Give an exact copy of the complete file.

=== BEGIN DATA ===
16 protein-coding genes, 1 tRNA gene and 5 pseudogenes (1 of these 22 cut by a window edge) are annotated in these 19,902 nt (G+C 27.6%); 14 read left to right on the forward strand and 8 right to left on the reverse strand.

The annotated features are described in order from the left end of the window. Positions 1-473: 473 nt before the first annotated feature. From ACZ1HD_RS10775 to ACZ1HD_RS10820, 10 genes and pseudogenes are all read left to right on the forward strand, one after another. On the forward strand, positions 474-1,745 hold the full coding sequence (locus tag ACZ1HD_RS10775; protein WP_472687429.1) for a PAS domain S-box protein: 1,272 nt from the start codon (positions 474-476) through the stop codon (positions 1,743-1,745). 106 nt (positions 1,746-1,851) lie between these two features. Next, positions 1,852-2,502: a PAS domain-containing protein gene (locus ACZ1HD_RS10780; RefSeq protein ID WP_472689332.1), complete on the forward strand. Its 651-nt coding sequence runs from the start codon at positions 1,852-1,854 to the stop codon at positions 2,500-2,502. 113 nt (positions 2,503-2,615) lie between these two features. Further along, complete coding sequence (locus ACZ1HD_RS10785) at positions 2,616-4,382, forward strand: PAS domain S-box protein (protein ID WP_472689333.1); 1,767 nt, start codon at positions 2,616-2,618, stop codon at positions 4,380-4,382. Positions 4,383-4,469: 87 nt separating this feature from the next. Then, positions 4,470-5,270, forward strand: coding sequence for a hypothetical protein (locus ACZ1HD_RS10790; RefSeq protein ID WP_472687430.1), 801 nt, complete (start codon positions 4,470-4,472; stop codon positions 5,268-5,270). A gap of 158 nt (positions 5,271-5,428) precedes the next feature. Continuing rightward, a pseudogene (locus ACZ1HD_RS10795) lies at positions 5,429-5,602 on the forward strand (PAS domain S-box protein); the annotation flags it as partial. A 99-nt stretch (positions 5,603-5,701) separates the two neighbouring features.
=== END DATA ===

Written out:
16 protein-coding genes, 1 tRNA gene and 5 pseudogenes (1 of these 22 cut by a window edge) are annotated in these 19,902 nt (G+C 27.6%); 14 read left to right on the forward strand and 8 right to left on the reverse strand.

The annotated features are described in order from the left end of the window. Positions 1-473: 473 nt before the first annotated feature. From ACZ1HD_RS10775 to ACZ1HD_RS10820, 10 genes and pseudogenes are all read left to right on the forward strand, one after another. On the forward strand, positions 474-1,745 hold the full coding sequence (locus tag ACZ1HD_RS10775; protein WP_472687429.1) for a PAS domain S-box protein: 1,272 nt from the start codon (positions 474-476) through the stop codon (positions 1,743-1,745). 106 nt (positions 1,746-1,851) lie between these two features. Next, positions 1,852-2,502: a PAS domain-containing protein gene (locus ACZ1HD_RS10780; RefSeq protein ID WP_472689332.1), complete on the forward strand. Its 651-nt coding sequence runs from the start codon at positions 1,852-1,854 to the stop codon at positions 2,500-2,502. 113 nt (positions 2,503-2,615) lie between these two features. Further along, complete coding sequence (locus ACZ1HD_RS10785) at positions 2,616-4,382, forward strand: PAS domain S-box protein (protein ID WP_472689333.1); 1,767 nt, start codon at positions 2,616-2,618, stop codon at positions 4,380-4,382. Positions 4,383-4,469: 87 nt separating this feature from the next. Then, positions 4,470-5,270, forward strand: coding sequence for a hypothetical protein (locus ACZ1HD_RS10790; RefSeq protein ID WP_472687430.1), 801 nt, complete (start codon positions 4,470-4,472; stop codon positions 5,268-5,270). A gap of 158 nt (positions 5,271-5,428) precedes the next feature. Continuing rightward, a pseudogene (locus ACZ1HD_RS10795) lies at positions 5,429-5,602 on the forward strand (PAS domain S-box protein); the annotation flags it as partial. A 99-nt stretch (positions 5,603-5,701) separates the two neighbouring features.